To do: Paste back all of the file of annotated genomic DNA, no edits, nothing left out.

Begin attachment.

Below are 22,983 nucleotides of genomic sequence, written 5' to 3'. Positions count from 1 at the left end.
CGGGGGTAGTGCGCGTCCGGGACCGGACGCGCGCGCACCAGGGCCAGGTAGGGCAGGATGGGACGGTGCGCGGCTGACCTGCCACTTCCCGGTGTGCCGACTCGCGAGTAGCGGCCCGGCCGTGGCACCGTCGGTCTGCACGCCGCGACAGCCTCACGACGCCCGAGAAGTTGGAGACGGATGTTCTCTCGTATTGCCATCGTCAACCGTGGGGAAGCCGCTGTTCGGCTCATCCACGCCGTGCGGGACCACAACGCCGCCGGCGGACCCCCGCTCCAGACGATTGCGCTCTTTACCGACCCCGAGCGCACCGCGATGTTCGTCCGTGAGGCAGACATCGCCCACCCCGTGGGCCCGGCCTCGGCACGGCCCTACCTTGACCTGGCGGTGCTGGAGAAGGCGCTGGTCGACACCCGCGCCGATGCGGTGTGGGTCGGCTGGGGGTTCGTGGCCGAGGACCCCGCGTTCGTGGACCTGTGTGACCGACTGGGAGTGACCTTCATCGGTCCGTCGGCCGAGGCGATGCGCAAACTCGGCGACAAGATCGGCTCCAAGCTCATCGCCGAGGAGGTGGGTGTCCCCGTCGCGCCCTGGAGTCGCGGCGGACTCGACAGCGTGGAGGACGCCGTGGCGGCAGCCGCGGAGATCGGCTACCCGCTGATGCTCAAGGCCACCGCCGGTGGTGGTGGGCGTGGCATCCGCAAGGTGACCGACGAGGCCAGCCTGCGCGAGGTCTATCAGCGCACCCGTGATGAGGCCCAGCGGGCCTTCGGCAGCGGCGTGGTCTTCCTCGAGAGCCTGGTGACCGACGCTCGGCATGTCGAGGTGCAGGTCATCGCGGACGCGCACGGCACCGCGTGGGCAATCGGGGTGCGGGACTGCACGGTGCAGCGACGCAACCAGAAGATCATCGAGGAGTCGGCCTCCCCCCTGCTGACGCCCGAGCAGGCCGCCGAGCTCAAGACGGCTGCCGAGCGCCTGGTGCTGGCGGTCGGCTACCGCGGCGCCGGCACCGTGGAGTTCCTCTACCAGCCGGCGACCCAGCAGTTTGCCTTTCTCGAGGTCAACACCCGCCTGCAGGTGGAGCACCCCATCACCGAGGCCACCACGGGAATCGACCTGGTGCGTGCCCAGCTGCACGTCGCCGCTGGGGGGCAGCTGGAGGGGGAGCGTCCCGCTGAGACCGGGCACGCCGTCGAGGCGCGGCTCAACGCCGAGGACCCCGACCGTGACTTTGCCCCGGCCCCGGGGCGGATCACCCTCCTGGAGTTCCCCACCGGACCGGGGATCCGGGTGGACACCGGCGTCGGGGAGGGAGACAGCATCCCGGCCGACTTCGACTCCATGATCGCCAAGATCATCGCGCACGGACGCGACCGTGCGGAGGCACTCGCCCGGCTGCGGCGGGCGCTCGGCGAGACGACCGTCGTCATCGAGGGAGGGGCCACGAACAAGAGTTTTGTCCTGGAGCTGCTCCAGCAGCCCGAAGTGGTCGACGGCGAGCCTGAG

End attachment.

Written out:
Below are 22,983 nucleotides of genomic sequence, written 5' to 3'. Positions count from 1 at the left end.
CGGGGGTAGTGCGCGTCCGGGACCGGACGCGCGCGCACCAGGGCCAGGTAGGGCAGGATGGGACGGTGCGCGGCTGACCTGCCACTTCCCGGTGTGCCGACTCGCGAGTAGCGGCCCGGCCGTGGCACCGTCGGTCTGCACGCCGCGACAGCCTCACGACGCCCGAGAAGTTGGAGACGGATGTTCTCTCGTATTGCCATCGTCAACCGTGGGGAAGCCGCTGTTCGGCTCATCCACGCCGTGCGGGACCACAACGCCGCCGGCGGACCCCCGCTCCAGACGATTGCGCTCTTTACCGACCCCGAGCGCACCGCGATGTTCGTCCGTGAGGCAGACATCGCCCACCCCGTGGGCCCGGCCTCGGCACGGCCCTACCTTGACCTGGCGGTGCTGGAGAAGGCGCTGGTCGACACCCGCGCCGATGCGGTGTGGGTCGGCTGGGGGTTCGTGGCCGAGGACCCCGCGTTCGTGGACCTGTGTGACCGACTGGGAGTGACCTTCATCGGTCCGTCGGCCGAGGCGATGCGCAAACTCGGCGACAAGATCGGCTCCAAGCTCATCGCCGAGGAGGTGGGTGTCCCCGTCGCGCCCTGGAGTCGCGGCGGACTCGACAGCGTGGAGGACGCCGTGGCGGCAGCCGCGGAGATCGGCTACCCGCTGATGCTCAAGGCCACCGCCGGTGGTGGTGGGCGTGGCATCCGCAAGGTGACCGACGAGGCCAGCCTGCGCGAGGTCTATCAGCGCACCCGTGATGAGGCCCAGCGGGCCTTCGGCAGCGGCGTGGTCTTCCTCGAGAGCCTGGTGACCGACGCTCGGCATGTCGAGGTGCAGGTCATCGCGGACGCGCACGGCACCGCGTGGGCAATCGGGGTGCGGGACTGCACGGTGCAGCGACGCAACCAGAAGATCATCGAGGAGTCGGCCTCCCCCCTGCTGACGCCCGAGCAGGCCGCCGAGCTCAAGACGGCTGCCGAGCGCCTGGTGCTGGCGGTCGGCTACCGCGGCGCCGGCACCGTGGAGTTCCTCTACCAGCCGGCGACCCAGCAGTTTGCCTTTCTCGAGGTCAACACCCGCCTGCAGGTGGAGCACCCCATCACCGAGGCCACCACGGGAATCGACCTGGTGCGTGCCCAGCTGCACGTCGCCGCTGGGGGGCAGCTGGAGGGGGAGCGTCCCGCTGAGACCGGGCACGCCGTCGAGGCGCGGCTCAACGCCGAGGACCCCGACCGTGACTTTGCCCCGGCCCCGGGGCGGATCACCCTCCTGGAGTTCCCCACCGGACCGGGGATCCGGGTGGACACCGGCGTCGGGGAGGGAGACAGCATCCCGGCCGACTTCGACTCCATGATCGCCAAGATCATCGCGCACGGACGCGACCGTGCGGAGGCACTCGCCCGGCTGCGGCGGGCGCTCGGCGAGACGACCGTCGTCATCGAGGGAGGGGCCACGAACAAGAGTTTTGTCCTGGAGCTGCTCCAGCAGCCCGAAGTGGTCGACGGCGAGCCTGAG